I kinda feel like those that choose to create their digital art “manually” deserve to be judged in a separate category from prompt-generated AI images but I also think that’s going to be extremely difficult to detect/enforce. Glad it’s not up to me to figure that out.
I’ll just let GPT-3 write my post about State Fair Categories they might create. Its mind seems to have wandered about as quickly as mine, so
Maybe they should just have AI judge the AI Digital Art Category. I guess it would work as long as no one entered an image of someone failing to help a turtle.
7 State Fair Art Contest Categories You Didn’t Know You Could Compete In
If you’re an artist, the state fair is a great place to showcase your work. But did you know that there are more contest categories than just paintings and sculptures? Here are seven state fair art contest categories you may not have known you could compete in.
Free online art contests you can participate in
Are you a craft artist? If so, there are numerous free art contests you can enter. For example, the American Crafts Museum hosts their annual ACM Winning on Crafts Art Contest each spring. The California Craft Brewers Guild hosts their annual Golden Coast Brewing Craft Beer Competition in June where amateur brewers submit their best recipes for gold medals and cash prizes. The Council of Fashion Designers of America hosts the CFDA/Vogue Fashion Fund.
Present an activity or performance at your school
Many schools hold art contests to showcase student work.
Some even hold separate contests for different grade levels. For example, in the 2013-2014 school year, almost five million students participated in art contests sponsored by the First Place Foundation. For another example, four thousand students participated in the sixth annual Highland Middle School art contest in Michigan.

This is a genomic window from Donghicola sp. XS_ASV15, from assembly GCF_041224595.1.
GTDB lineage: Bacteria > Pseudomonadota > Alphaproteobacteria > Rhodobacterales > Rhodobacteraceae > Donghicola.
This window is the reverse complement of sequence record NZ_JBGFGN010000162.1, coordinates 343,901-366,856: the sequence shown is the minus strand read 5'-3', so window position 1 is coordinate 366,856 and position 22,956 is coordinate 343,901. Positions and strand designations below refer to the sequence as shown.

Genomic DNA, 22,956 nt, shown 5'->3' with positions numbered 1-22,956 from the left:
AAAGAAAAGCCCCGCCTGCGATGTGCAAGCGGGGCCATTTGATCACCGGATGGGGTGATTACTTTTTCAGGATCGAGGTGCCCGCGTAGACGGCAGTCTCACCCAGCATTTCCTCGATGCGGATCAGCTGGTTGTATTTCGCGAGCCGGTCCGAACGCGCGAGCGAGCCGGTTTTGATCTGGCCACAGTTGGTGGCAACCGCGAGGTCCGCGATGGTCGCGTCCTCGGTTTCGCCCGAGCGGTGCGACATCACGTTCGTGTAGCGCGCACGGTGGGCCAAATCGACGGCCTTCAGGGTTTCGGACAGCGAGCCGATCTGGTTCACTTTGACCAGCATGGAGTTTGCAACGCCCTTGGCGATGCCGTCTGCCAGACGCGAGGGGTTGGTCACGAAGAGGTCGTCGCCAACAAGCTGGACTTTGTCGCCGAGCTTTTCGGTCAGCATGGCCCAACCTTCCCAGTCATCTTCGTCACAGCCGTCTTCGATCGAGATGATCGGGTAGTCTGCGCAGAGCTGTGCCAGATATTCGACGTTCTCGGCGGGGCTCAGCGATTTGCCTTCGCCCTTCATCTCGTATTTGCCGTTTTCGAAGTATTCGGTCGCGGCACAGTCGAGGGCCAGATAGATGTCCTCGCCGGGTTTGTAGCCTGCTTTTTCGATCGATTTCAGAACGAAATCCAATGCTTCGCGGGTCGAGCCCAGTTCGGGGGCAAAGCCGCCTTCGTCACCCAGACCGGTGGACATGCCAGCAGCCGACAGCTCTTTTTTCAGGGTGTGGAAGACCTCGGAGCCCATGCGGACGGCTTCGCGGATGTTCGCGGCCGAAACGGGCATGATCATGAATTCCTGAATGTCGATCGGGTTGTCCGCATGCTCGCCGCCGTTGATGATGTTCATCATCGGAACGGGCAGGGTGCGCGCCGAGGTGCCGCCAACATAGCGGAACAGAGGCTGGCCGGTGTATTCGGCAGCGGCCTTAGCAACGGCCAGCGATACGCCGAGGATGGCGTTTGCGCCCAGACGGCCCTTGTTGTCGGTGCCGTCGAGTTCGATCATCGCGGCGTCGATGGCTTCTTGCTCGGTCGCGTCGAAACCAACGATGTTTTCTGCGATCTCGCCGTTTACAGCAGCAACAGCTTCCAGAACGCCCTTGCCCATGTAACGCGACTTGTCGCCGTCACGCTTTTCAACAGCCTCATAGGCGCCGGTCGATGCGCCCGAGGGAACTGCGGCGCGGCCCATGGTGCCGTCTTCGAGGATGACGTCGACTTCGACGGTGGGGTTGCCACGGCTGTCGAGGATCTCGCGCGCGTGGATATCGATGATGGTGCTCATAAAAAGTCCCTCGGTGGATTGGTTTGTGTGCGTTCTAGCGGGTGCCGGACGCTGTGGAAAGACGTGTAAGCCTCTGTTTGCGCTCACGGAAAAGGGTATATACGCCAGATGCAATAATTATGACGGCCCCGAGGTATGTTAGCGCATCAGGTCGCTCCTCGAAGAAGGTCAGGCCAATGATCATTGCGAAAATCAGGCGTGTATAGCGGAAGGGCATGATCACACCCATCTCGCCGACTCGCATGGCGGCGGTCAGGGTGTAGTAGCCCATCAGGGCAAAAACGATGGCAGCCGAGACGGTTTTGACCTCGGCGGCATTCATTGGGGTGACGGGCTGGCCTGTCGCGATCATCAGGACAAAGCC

Submit photos of your food or drink creations
Many places have their own contests to create the best tasting food or drink. For example, try your hand at the Gordon Biersch Taco Competition where participants create their best taco recipe and take it up against other bistro-inspired eateries.
Years ago, a teacher repeated the adage that “art is that which remains unknown the longest.” I feel that is an extremely useful definition.
And – by that standard – that AI-generated shit at the Colorado State Fair lost it’s unknown-ness the moment I finished reading that Discord exchange. It’s just wallpaper.
We’re witnessing the tip of the iceberg of what machine learning can (and will) do.
I’ve messed around with this stuff (walkswithdave on Tumblr) - it’s powerful and somewhat addictive. And things have come a long way in a scary short time (compare recent stuff with walkswithdave on Tumblr and Experiments in Machine Learning Weirdness: Galaxie 500 Edition 4K on Vimeo).
This is disruptive in the art world for sure - and I almost wish it was a fad like other horrible things (Google Glass?). It’s not.
AI art is a curiosity, a distraction. AI everything else that’s coming, that’s something to keep an eye on. There will be really good, and there will be really bad.
I think if the person who submitted the image either had a hand in developing the code for generating it, and/or creating the image required paragraphs describing every detail in the picture it would feel like a more honest piece. As it is, it kind of feels like he won a music talent contest by hitting the demo button on a keyboard. Sure, there was some input of ideas, curation, and post processing, but it didn’t sound like a comparable level of effort to the work of other types of visual art.